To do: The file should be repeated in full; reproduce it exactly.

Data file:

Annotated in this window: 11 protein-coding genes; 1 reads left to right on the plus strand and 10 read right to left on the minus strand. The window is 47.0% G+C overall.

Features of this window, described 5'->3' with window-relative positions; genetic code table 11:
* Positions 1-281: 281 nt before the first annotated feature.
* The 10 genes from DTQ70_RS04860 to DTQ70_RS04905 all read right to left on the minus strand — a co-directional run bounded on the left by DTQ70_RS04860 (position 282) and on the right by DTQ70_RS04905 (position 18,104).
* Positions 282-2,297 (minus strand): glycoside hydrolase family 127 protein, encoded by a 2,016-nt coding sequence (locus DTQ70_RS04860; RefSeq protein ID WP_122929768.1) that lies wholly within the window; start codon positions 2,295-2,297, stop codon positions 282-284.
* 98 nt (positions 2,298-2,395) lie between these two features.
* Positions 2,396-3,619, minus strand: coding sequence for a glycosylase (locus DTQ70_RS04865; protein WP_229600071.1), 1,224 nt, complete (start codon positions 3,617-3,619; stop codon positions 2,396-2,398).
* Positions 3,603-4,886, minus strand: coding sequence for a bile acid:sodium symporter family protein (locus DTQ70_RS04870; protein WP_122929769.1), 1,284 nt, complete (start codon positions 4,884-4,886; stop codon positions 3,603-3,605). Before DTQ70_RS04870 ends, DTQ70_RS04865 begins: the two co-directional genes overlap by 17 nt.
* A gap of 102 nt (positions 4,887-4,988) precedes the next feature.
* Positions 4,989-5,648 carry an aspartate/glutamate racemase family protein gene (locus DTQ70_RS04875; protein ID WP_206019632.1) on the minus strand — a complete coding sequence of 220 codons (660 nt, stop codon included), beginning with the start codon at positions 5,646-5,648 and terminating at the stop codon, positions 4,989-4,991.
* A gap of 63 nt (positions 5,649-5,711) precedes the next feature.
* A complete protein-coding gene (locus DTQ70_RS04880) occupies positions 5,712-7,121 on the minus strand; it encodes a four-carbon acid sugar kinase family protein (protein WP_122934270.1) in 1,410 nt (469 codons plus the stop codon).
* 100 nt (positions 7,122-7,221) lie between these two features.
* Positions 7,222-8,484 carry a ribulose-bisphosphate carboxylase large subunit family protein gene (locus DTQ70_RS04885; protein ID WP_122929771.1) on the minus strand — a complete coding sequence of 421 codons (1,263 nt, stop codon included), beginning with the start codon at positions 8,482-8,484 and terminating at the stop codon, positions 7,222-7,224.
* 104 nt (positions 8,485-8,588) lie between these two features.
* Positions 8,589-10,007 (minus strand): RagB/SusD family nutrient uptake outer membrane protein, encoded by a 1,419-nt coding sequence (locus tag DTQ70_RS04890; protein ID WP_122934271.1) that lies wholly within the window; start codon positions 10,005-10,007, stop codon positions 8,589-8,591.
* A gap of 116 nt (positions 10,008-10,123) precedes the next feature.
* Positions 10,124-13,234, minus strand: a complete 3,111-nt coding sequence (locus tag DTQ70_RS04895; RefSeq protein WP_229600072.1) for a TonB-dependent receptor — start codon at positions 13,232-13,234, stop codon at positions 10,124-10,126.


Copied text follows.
Annotated in this window: 11 protein-coding genes; 1 reads left to right on the plus strand and 10 read right to left on the minus strand. The window is 47.0% G+C overall.

Features of this window, described 5'->3' with window-relative positions; genetic code table 11:
* Positions 1-281: 281 nt before the first annotated feature.
* The 10 genes from DTQ70_RS04860 to DTQ70_RS04905 all read right to left on the minus strand — a co-directional run bounded on the left by DTQ70_RS04860 (position 282) and on the right by DTQ70_RS04905 (position 18,104).
* Positions 282-2,297 (minus strand): glycoside hydrolase family 127 protein, encoded by a 2,016-nt coding sequence (locus DTQ70_RS04860; RefSeq protein ID WP_122929768.1) that lies wholly within the window; start codon positions 2,295-2,297, stop codon positions 282-284.
* 98 nt (positions 2,298-2,395) lie between these two features.
* Positions 2,396-3,619, minus strand: coding sequence for a glycosylase (locus DTQ70_RS04865; protein WP_229600071.1), 1,224 nt, complete (start codon positions 3,617-3,619; stop codon positions 2,396-2,398).
* Positions 3,603-4,886, minus strand: coding sequence for a bile acid:sodium symporter family protein (locus DTQ70_RS04870; protein WP_122929769.1), 1,284 nt, complete (start codon positions 4,884-4,886; stop codon positions 3,603-3,605). Before DTQ70_RS04870 ends, DTQ70_RS04865 begins: the two co-directional genes overlap by 17 nt.
* A gap of 102 nt (positions 4,887-4,988) precedes the next feature.
* Positions 4,989-5,648 carry an aspartate/glutamate racemase family protein gene (locus DTQ70_RS04875; protein ID WP_206019632.1) on the minus strand — a complete coding sequence of 220 codons (660 nt, stop codon included), beginning with the start codon at positions 5,646-5,648 and terminating at the stop codon, positions 4,989-4,991.
* A gap of 63 nt (positions 5,649-5,711) precedes the next feature.
* A complete protein-coding gene (locus DTQ70_RS04880) occupies positions 5,712-7,121 on the minus strand; it encodes a four-carbon acid sugar kinase family protein (protein WP_122934270.1) in 1,410 nt (469 codons plus the stop codon).
* 100 nt (positions 7,122-7,221) lie between these two features.
* Positions 7,222-8,484 carry a ribulose-bisphosphate carboxylase large subunit family protein gene (locus DTQ70_RS04885; protein ID WP_122929771.1) on the minus strand — a complete coding sequence of 421 codons (1,263 nt, stop codon included), beginning with the start codon at positions 8,482-8,484 and terminating at the stop codon, positions 7,222-7,224.
* 104 nt (positions 8,485-8,588) lie between these two features.
* Positions 8,589-10,007 (minus strand): RagB/SusD family nutrient uptake outer membrane protein, encoded by a 1,419-nt coding sequence (locus tag DTQ70_RS04890; protein ID WP_122934271.1) that lies wholly within the window; start codon positions 10,005-10,007, stop codon positions 8,589-8,591.
* A gap of 116 nt (positions 10,008-10,123) precedes the next feature.
* Positions 10,124-13,234, minus strand: a complete 3,111-nt coding sequence (locus tag DTQ70_RS04895; RefSeq protein WP_229600072.1) for a TonB-dependent receptor — start codon at positions 13,232-13,234, stop codon at positions 10,124-10,126.